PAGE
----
Document Detail


Neonatal neurobehavior effects following buprenorphine versus methadone exposure.
MedLine Citation:
PMID:  23106928     Owner:  NLM     Status:  In-Data-Review    
Abstract/OtherAbstract:
AIM: To determine the effects of in utero exposure to methadone or buprenorphine on infant neurobehavior.
DESIGN: Three sites from the Maternal Opioid Treatment: Human Experimental Research (MOTHER) study, a double-blind, double-dummy, randomized clinical trial participated in this substudy.
SETTING: Medical Centers that provided comprehensive maternal care to opioid-dependent pregnant women in Baltimore, MD, Providence, RI and Vienna, Austria.
PARTICIPANTS: Thirty-nine full-term infants.
MEASUREMENTS: The Neonatal Intensive Care Unit (NICU) Network Neurobehavioral Scale (NNNS) was administered to a subgroup of infants on postpartum days 3, 5, 7, 10, 14-15 and 28-30.
FINDINGS: While neurobehavior improved for both medication conditions over time, infants exposed in utero to buprenorphine exhibited fewer stress-abstinence signs (P < 0.001), were less excitable (P < 0.001) and less over-aroused (P < 0.01), exhibited less hypertonia (P < 0.007), had better self-regulation (P < 0.04) and required less handling (P < 0.001) to maintain a quiet alert state relative to in utero methadone-exposed infants. Infants who were older when they began morphine treatment for withdrawal had higher self-regulation scores (P < 0.01), and demonstrated the least amount of excitability (P < 0.02) and hypertonia (P < 0.02) on average. Quality of movement was correlated negatively with peak NAS score (P < 0.01), number of days treated with morphine for NAS (P < 0.01) and total amount of morphine received (P < 0.03). Excitability scores were related positively to total morphine dose (P < 0.03).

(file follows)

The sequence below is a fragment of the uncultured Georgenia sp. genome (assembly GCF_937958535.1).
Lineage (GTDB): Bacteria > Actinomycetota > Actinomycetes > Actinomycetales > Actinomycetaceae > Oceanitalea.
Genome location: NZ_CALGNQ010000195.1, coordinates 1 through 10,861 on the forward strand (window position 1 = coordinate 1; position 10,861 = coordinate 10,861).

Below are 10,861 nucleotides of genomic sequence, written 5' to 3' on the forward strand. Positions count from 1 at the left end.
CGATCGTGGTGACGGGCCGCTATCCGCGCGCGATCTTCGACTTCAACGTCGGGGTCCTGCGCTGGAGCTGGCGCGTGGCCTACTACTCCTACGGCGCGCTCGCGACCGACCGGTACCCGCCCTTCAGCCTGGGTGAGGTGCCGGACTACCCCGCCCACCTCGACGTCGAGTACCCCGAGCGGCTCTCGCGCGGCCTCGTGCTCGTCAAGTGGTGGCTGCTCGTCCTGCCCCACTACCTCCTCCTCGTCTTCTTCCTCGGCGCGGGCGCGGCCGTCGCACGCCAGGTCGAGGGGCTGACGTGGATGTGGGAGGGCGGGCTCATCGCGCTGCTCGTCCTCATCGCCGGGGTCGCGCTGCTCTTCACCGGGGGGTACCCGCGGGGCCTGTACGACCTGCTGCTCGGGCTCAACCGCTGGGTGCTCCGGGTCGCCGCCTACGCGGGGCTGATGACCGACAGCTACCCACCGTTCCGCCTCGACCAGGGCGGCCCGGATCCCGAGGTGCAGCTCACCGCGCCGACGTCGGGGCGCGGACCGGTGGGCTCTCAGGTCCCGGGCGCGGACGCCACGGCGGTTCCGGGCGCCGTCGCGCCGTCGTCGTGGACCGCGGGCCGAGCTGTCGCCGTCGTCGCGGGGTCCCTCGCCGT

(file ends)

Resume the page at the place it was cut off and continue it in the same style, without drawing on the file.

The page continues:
CONCLUSION: While neurobehavior improves during the first month of postnatal life for in utero agonist medication-exposed neonates, buprenorphine exposure results in superior neurobehavioral scores and less severe withdrawal than does methadone exposure.
Authors:
Mara G Coyle; Amy L Salisbury; Barry M Lester; Hendrée E Jones; Hai Lin; Klaudia Graf-Rohrmeister; Gabriele Fischer
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Publication Detail:
Type:  Journal Article    
Journal Detail:
Title:  Addiction (Abingdon, England)     Volume:  107 Suppl 1     ISSN:  1360-0443     ISO Abbreviation:  Addiction     Publication Date:  2012 Nov 
Date Detail:
Created Date:  2012-10-30     Completed Date:  -     Revised Date:  -    
Medline Journal Info:
Nlm Unique ID:  9304118     Medline TA:  Addiction     Country:  England    
Other Details:
Languages:  eng     Pagination:  63-73     Citation Subset:  IM    
Copyright Information:
© 2012 The Authors, Addiction © 2012 Society for the Study of Addiction.
Affiliation:
Department of Pediatrics, The Warren Alpert Medical School of Brown University, Providence, RI, USA.
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